Charter challenge issue strike at the heart of the priniciples of medicare

KELLY GRANT HEALTH REPORTER NOVEMBER 14, 2019

Universal health care on trial: What you need to know about a historic Charter challenge in B.C.
For a decade, surgeon Brian Day has been fighting to undo laws barring patients from paying for medical care at private clinics like his. Here’s a primer on how the case came to be, and how its outcome could affect you.

The B.C. law doesn’t explicitly prohibit well-off patients from buying their way to the front of the queue. Rather, it dampens the market for private care by prohibiting physicians from “enrolling” to work in the public and private systems at the same time; by forbidding enrolled doctors from charging patients for publicly covered services; and by barring the sale of private insurance for medically necessary hospital and doctor care. (Private insurance is, of course, widely available for care not covered by Canada’s “universal” system, which does not include prescription drugs, most dental care, home care and other services provided outside hospitals and physicians’ offices.)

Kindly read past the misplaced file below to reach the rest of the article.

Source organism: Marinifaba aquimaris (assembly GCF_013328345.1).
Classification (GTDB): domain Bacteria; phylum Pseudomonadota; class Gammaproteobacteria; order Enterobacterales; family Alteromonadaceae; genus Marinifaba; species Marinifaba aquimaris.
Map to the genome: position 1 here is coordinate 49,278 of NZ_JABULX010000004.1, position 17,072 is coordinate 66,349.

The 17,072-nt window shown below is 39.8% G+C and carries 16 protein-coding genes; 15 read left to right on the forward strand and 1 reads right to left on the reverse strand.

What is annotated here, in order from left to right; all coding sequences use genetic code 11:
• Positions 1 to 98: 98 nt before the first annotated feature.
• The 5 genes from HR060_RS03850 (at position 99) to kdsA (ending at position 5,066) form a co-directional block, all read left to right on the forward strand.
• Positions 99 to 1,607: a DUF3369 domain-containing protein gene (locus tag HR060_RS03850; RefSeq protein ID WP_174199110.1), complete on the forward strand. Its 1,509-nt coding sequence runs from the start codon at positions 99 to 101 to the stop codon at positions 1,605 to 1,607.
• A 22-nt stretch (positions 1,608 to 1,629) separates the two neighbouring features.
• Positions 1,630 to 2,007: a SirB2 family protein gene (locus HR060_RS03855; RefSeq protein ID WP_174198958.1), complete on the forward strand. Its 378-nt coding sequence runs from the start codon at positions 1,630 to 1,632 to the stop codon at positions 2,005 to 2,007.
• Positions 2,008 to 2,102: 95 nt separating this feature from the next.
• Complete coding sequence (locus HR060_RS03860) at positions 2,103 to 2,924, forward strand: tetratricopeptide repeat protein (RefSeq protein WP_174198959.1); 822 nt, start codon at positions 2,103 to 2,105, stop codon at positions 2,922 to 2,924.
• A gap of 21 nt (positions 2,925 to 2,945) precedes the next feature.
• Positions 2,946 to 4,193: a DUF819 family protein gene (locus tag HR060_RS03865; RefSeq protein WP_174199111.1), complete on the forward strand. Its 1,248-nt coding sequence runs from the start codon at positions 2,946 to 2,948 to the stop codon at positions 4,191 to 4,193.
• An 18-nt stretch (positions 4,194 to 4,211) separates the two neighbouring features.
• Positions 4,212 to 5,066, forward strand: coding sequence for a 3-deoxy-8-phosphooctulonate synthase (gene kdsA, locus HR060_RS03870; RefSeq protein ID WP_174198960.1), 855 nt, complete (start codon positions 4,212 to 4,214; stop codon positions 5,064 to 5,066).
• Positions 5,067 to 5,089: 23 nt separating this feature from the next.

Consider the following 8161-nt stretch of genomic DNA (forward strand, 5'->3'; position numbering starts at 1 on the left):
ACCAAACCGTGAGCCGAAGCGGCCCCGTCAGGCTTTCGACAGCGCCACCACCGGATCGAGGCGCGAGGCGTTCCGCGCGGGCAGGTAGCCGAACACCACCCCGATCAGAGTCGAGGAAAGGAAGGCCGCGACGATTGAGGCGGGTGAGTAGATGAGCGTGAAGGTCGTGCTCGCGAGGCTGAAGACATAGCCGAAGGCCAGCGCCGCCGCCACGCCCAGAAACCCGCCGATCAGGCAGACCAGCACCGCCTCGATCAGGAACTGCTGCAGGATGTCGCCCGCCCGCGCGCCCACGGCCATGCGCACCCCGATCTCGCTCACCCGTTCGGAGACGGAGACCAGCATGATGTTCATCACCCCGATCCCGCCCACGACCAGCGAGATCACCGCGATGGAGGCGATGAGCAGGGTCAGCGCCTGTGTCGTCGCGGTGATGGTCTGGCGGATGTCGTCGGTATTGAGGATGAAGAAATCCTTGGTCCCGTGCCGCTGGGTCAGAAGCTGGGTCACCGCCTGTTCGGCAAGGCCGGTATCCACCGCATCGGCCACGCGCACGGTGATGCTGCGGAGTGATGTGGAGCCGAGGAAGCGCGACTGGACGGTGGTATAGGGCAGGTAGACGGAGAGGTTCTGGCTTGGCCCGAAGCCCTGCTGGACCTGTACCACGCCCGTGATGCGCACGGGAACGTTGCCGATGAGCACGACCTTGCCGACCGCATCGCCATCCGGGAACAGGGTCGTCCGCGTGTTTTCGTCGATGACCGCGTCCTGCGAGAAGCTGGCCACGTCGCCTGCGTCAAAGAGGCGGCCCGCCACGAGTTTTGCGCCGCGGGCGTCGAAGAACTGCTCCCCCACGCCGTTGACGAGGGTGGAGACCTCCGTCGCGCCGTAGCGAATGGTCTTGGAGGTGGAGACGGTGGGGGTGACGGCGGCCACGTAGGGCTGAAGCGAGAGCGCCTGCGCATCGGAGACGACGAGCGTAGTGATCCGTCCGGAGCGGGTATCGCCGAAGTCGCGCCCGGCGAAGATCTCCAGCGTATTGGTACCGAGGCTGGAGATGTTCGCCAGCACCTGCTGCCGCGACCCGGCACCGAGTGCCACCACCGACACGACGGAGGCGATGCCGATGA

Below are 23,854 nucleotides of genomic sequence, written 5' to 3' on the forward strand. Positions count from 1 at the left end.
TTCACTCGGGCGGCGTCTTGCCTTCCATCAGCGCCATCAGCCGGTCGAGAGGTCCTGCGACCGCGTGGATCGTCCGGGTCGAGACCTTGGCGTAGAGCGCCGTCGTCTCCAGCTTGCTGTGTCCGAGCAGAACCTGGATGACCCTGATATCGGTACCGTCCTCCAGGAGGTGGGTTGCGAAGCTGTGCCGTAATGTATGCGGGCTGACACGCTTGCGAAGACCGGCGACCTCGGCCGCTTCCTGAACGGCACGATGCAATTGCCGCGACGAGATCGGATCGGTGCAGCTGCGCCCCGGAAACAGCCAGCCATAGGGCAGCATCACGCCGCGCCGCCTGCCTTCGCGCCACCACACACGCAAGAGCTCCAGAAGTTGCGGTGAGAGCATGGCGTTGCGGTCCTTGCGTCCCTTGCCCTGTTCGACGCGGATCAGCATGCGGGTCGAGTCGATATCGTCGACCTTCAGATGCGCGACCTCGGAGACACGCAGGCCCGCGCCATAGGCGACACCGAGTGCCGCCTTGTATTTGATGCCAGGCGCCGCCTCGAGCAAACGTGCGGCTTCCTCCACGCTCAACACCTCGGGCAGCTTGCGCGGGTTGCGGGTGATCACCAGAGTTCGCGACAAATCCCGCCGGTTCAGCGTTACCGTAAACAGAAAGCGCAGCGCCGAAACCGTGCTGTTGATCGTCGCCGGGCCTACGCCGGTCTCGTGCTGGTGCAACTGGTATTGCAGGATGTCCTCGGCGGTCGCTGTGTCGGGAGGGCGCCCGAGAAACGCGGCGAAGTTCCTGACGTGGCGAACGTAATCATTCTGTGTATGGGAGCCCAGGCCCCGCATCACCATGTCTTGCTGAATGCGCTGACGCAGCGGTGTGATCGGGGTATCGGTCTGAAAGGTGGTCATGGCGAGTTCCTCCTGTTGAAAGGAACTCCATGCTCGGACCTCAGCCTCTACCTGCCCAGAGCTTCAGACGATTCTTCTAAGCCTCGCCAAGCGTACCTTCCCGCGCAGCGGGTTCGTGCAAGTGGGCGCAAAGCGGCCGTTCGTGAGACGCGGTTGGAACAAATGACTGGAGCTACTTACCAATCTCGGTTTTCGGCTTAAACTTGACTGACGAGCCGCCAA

For more than two decades, the B.C. government looked the other way while Dr. Day’s Cambie Surgery Centre, which opened in 1996, and other private surgical clinics bucked the law. 

The BC Health Coalition, Canadian Doctors for Medicare and the patients and doctors who intervened with them, described in their written closing arguments how they believe shortages of anesthesiologists, nurses and doctors contributed to waiting lists in the public system. One doctor who testified in the case made $965,826 in 2016-17 working for Cambie and the Specialist Referral Clinic, another plaintiff in the case – about four times as much as what he usually earned in public billings.

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